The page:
Both the TI CPI and the TRACE Matrix evaluate performance and assign a score between 1 to 100 to every country and jurisdiction, and then assign a rank based on the score. For the CPI, the risk score is inverse to the risk rank, while for the Matrix, a high score translates to a high-risk rank. For example, the least corrupt APAC country on both charts, New Zealand, is ranked in first place on the CPI and fifth place on the Matrix but got a score of 88 on the CPI and 8 on the Matrix (the same scores and ranks as in 2020). In contrast, the country at highest risk, North Korea, is ranked 174 and 194, but received scores of 16 on the CPI and 94 on the Matrix.
Another key difference to keep in mind is that the CPI measures perceptions of public corruption, while the Matrix also includes commercial bribery and business risk. The Matrix publishes scores for four corruption indicators, including the opportunity for bribery (government interaction, expectation, and leverage), deterrence (dissuasion and enforcement), transparency (government and civil service), and oversight (free press and civil society), together which provide granularity for interpreting the measurements.
Jurisdictions of Note
China, as noted above, continued its upward trajectory on the CPI, up 3 points from 2021 in its score which puts it at the average for the APAC region (45) and moving up 12 places in its ranking. However, on the Matrix, China declined in its score by 2 points and moved down in the rankings 9 points, elevating its overall risk rating from moderate to high. TI attributes China's improvements since 2014 to the crackdown on anticorruption, but notes a decline in transparency and civil oversight, which TRACE found outweighed the improvements in antibribery laws and enforcement.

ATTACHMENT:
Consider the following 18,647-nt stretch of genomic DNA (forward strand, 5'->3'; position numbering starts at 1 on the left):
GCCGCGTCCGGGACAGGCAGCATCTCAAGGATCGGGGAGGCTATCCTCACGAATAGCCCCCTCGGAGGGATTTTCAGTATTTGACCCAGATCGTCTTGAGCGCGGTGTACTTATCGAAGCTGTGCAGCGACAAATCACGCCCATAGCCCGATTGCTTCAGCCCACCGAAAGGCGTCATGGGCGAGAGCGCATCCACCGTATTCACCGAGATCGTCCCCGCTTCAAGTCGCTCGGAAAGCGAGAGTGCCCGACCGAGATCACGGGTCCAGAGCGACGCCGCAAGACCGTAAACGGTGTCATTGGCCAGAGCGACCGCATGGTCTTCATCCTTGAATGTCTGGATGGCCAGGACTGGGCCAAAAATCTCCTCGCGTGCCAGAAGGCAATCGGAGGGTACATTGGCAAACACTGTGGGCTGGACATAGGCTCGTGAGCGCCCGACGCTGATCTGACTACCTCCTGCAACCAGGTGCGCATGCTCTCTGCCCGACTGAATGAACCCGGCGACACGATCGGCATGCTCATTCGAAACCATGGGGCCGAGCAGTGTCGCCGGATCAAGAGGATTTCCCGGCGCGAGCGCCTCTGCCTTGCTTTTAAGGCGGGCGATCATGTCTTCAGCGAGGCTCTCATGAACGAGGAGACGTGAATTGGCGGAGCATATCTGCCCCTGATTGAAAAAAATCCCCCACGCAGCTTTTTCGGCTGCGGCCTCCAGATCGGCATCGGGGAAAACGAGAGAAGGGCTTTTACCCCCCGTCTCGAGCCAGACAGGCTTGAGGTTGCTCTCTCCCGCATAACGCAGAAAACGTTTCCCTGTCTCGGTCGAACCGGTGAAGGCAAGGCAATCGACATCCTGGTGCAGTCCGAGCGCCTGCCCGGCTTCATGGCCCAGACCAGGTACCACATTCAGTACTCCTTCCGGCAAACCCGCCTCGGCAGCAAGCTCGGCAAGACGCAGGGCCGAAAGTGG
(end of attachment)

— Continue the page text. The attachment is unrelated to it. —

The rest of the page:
Hong Kong SAR scored 1 point lower in the CPI and saw a 12-spot decline in the CPI rankings, and a similar decline of 3 points and fall of 6 spots on the Matrix. TRACE explains that the decline in Hong Kong's ability to deter bribery and decreased transparency in the city’s government and civil services contributed to the change in its Matrix score and rank. Hong Kong remains in the lowest risk category for the CPI but moved to the next lowest in the Matrix.
Despite precipitous declines in the Matrix scores and rankings of Brunei (down 8 and 41, respectively), Malaysia (down 2 and 27, respectively), and the Maldives (down 6 and 33, respectively), only Malaysia was downgraded from low to moderate risk, joining the other two countries of moderate risk.
The CPI, along with the Matrix, continue to be useful tools for a preliminary evaluation of the general risk of corruption in foreign jurisdictions. Even though the APAC region saw no overall movement in the CPI and just slight movement in the Matrix in 2021, both TI and TRACE note concern about the region's slow progress and lack of transparency in some more authoritarian regimes. Companies operating in the region should remain cautious of corruption in certain jurisdictions, and should take a flexible and tailored risk-based approach and use due diligence and other compliance procedures to assess risks associated with their ventures.
Even if a country is headquartered in a relatively low risk jurisdiction, it does not mean there is a low risk of the counterparty engaging in bribery and corruption. There are countless cases of companies from low-risk jurisdictions engaging in misconduct when operating overseas. Therefore, in order to truly understand counterparty risk, it is fundamental to understand that company's compliance program and internal controls and its reputation in the market where the business will be conducted, rather than just its global reputation.